23 March 2018
The recently published 2010 Merrill Lynch Global Wealth Management/Capgemini World Wealth Report shows that in the last year there were three million high net worth individuals in Asia. It is with this background that divorce disputes are inevitably going to continue to be a major focus in Hong Kong, where financially stronger parties, under the law as it currently stands, now face losing up to half their wealth by court order – including assets held in trust – as a result of the landmark Court of Appeal judgment of DD v LKW in 2008.
DD v LKW is going to the Hong Kong Court of Final Appeal in October and the decision will be scrutinised with considerable interest. The question on many family lawyers' minds in Hong Kong, however, is whether the Court of Final Appeal will ‘do something different' and start to break away from the influence of the English court in its decision-making process.
The Impact of DD v LKW  HKCA 74 – ‘the Hong Kong White v White'
DD v LKW is undoubtedly one of the most significant family law cases in Hong Kong in recent years. The parties were married for seven years. The divorce was finalised on 26 January 2004. At first instance the Judge held the husband (‘H') had assets of HK$4,650,000 (£393,000) and that the wife (‘W') was entitled to one third. On W's appeal to the Court of Appeal, she was awarded half. The Hong Kong Court of Appeal threw out the ‘reasonable requirements' principle and adopted the ‘new approach' of equality of division, following the English decisions of White v White (2000) and Miller v McFarlane (2006). The case underlined the strong connection between the courts of Hong Kong and England & Wales. Cheung JA reminded us in DD v LKW that English decisions are ‘not binding on Hong Kong courts but highly persuasive authorities … the Hong Kong legislation on matrimonial property is still based on the almost identical United Kingdom legislation'.
In a refrain which will be familiar to English family lawyers who have had 10 years to interpret the impact of White with a plethora of case law, Cheung JA also said: ‘I would firmly embrace the approach in White and Miller on the division of family assets on divorce. On marriage the parties commit to sharing their lives. It is a partnership of equals. The husband may work while the wife may stay at home to take care of the family. The contributions are nonetheless equal … On divorce the principle and spirit underlining the union should be reflected on the basis of fairness and this necessarily means there is no room for discrimination between husband and wife. The starting point is equality in division unless there is a good reason to depart from it.'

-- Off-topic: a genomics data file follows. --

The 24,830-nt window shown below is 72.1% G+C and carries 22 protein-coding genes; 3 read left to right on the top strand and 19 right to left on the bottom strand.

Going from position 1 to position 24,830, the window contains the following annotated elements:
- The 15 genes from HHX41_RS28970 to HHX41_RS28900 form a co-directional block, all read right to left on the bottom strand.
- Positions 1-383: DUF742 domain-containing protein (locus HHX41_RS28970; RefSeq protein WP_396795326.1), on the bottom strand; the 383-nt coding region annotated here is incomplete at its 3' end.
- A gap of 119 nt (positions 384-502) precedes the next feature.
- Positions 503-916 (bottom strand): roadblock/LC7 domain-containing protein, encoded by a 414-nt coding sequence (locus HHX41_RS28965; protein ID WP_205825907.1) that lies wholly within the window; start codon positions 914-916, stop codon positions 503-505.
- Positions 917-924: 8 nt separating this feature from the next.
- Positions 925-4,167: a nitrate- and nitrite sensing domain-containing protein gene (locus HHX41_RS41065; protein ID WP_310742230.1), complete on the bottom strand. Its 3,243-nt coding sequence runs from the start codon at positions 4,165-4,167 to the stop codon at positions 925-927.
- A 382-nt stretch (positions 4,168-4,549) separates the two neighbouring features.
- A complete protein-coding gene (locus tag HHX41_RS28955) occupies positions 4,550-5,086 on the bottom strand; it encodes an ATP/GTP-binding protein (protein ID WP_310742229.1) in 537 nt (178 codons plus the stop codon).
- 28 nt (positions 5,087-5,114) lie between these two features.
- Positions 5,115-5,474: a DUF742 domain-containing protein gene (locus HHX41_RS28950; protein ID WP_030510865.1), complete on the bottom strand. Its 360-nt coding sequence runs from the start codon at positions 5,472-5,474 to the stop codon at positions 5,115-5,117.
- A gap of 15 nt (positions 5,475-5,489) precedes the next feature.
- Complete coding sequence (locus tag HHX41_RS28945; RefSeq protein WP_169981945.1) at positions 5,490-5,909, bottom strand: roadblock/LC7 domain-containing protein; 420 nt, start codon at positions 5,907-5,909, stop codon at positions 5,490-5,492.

The adoption of ‘fairness', equality of division, and the dismissal of discrimination against the ‘homemaker' has had a major impact in Hong Kong on the level of financial awards imposed by court order in big money cases. The judgment turned the Special Administrative Region overnight into one of the most generous divorce jurisdictions in the world. H has now gone to the Court of Final Appeal.
There is now more of a spotlight in Hong Kong on trust assets with the courts insisting on seeing the total ‘pot' for division, when hitherto they might not have needed to do so. Indeed, there are a number of high net worth divorce cases going through the courts now in Hong Kong where the main assets of the family are held in trust and those trusts are being attacked by the financially weaker spouse.
The approaches that might be taken by the Hong Kong family courts in relation to trusts are again broadly analogous to those that are available in the English courts, either because the trusts may be treated as a financial resource of the parties or as a variable nuptial settlement. The impact of DD v LKW and the prospect that in some cases half of the family's wealth, including assets held in trust, may end up in the hands of the financially weaker party, has inevitably drawn the attention of legal advisers, trustees and fund managers to the question of legitimate and responsible asset preservation.
Family lawyers in Hong Kong, as in England, are increasingly playing a damage limitation, wealth planning role and are advising at a very early and crucial stage when trusts are set up, often giving advice in tandem with advice on pre and/or post-nuptial agreements. The emphasis is on minimising the scope for future acrimonious litigation.
Also to be stressed is the fact that trusts remain useful vehicles for asset preservation, provided they are carefully set up and managed properly. And so there is increasingly a focus, too, on dynastic trust planning where those who wish to preserve a proportion of their wealth and genuinely to pass it down from generation to generation, may be minded to set up a trust of which, very importantly, they are not a beneficiary. The letter of wishes is carefully drafted to stress the importance of passing down wealth through the generations. A trust set up in this way, years before the breakdown of the marriage, may well provide some valuable protection in Hong Kong (as well as in England) against divorce orders.
We will cover the outcome of the Court of Final Appeal decision in this case and details of the case of Ml v YJ in future briefings.